Tropical cyclones (or hurricanes) are one of the most severe metocean phenomena that can impact offshore, nearshore and coastal infrastructure. They can cause immense socioeconomic and structural damage to assets, as well as considerable loss of life.
In 2005, the successive impacts of Tropical Cyclones Katrina and Rita caused widespread destruction to more than 160 offshore oil and gas platforms, halting operations in the Gulf of Mexico for several weeks.
Under our changing global climate, the European Shelf may find itself increasingly exposed to downstream impacts from tropical cyclones and intensifying extratropical storms. In 2017, the tail end of Hurricane Ophelia damaged several offshore platforms in the Celtic Sea and is now considered the worst storm to have affected Ireland in 50 years.
Ophelia’s trajectory was considered anomalous when it occurred. However, following the remnant downstream impacts resulting from the recent Hurricane Dorian, and the potential risk to the UK and Ireland posed by Hurricane Lorenzo, which received widespread media attention, there is evidence to suggest that extratropical storms arising from conventional tropical cyclones may become a more frequent reality.
The occurrence of these events is of huge relevance to infrastructure design and marine operations. Their passage often brings strong winds, large waves, heavy rain and extreme storm surges to nearshore and coastal settlements. This can lead to widespread flooding several miles inland and significant beach erosion.
Current industry guidance requires engineers to account accurately for extreme cyclonic metocean criteria, associated with the passage of tropical cyclones, in their final design. However, many traditional global or regional hindcast datasets may not adequately represent the extreme conditions of tropical cyclone events due to the coarse nature of their model grids and input forcing. As a result, these data are often unable to fully capture the abrupt horizontal gradient of change, peak intensity and timing of tropical cyclones.
To overcome this limitation at ABPmer, wind (and pressure) fields computed from a higher resolution parametric wind (and pressure) model are frequently used to drive local spectral wave and hydrodynamic models to provide accurate characterisation of the tropical cyclone events.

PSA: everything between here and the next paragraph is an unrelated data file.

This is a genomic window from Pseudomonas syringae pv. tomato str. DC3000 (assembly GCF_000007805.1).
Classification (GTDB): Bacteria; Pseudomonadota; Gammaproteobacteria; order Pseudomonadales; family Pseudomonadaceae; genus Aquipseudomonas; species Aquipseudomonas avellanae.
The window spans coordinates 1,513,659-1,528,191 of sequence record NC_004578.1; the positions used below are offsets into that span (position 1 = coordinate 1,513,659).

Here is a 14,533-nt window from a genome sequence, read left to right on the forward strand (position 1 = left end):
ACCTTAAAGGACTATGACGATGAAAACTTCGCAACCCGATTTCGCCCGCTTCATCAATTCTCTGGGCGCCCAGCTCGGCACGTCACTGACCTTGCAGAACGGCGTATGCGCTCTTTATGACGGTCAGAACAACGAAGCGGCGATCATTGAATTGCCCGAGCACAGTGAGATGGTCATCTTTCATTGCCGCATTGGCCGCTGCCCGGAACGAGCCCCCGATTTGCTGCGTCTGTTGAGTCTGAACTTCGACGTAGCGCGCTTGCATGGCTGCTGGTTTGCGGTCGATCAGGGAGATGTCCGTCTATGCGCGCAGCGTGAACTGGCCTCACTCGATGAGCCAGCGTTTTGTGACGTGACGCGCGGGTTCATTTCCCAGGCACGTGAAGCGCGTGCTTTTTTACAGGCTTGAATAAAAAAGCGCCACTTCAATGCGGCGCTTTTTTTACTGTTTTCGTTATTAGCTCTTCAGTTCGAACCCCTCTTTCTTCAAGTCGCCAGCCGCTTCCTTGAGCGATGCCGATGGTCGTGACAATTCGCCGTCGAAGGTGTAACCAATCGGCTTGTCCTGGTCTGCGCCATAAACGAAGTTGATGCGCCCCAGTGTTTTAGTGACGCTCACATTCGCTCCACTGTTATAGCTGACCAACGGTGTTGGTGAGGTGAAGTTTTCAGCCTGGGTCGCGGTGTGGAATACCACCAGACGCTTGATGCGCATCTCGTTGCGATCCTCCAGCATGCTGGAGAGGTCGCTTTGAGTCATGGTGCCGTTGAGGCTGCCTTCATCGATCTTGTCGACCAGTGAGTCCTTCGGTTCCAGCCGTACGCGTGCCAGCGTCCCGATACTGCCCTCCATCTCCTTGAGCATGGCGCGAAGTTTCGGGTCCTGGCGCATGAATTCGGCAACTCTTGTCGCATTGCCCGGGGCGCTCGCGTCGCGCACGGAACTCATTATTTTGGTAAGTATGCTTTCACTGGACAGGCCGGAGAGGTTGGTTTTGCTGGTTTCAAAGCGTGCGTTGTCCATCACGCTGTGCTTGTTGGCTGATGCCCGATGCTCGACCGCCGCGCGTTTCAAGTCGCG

The data driving these parametric models are typically formulated from appropriate historical tropical cyclone events whose timing, trajectory and intensity are recorded and stored within public domain global archives, such as IBTrACS,(1) to support scientific understanding of the distribution, frequency, and intensity of tropical cyclones worldwide.
Although these archive databases include tropical cyclones from 1850 to present, it is important to recognise that this does not represent a homogeneous dataset through time. Progressive enhancements in cyclone observation and characterisation have taken place over time. In particular, the instigation of remote satellite monitoring and airborne reconnaissance have resulted in much more dependable storm characterisation since the early 1950s.
Should the frequency of extratropical storms like Ophelia and more recently Lorenzo, and their resultant metocean impacts, increase as expected, these events are likely to become a dominant limiting factor for future engineering design on the European Shelf.
ABPmer’s Metocean team has undertaken various worldwide studies involving characterisation of cyclonic storms. If you have questions about any of the topics raised in this post, contact the team on +44 (0)23 8071 1844, or for more information about metocean services, visit our SEASTATES microsite.
Prepared by Sarah Taws, Metocean Consultant.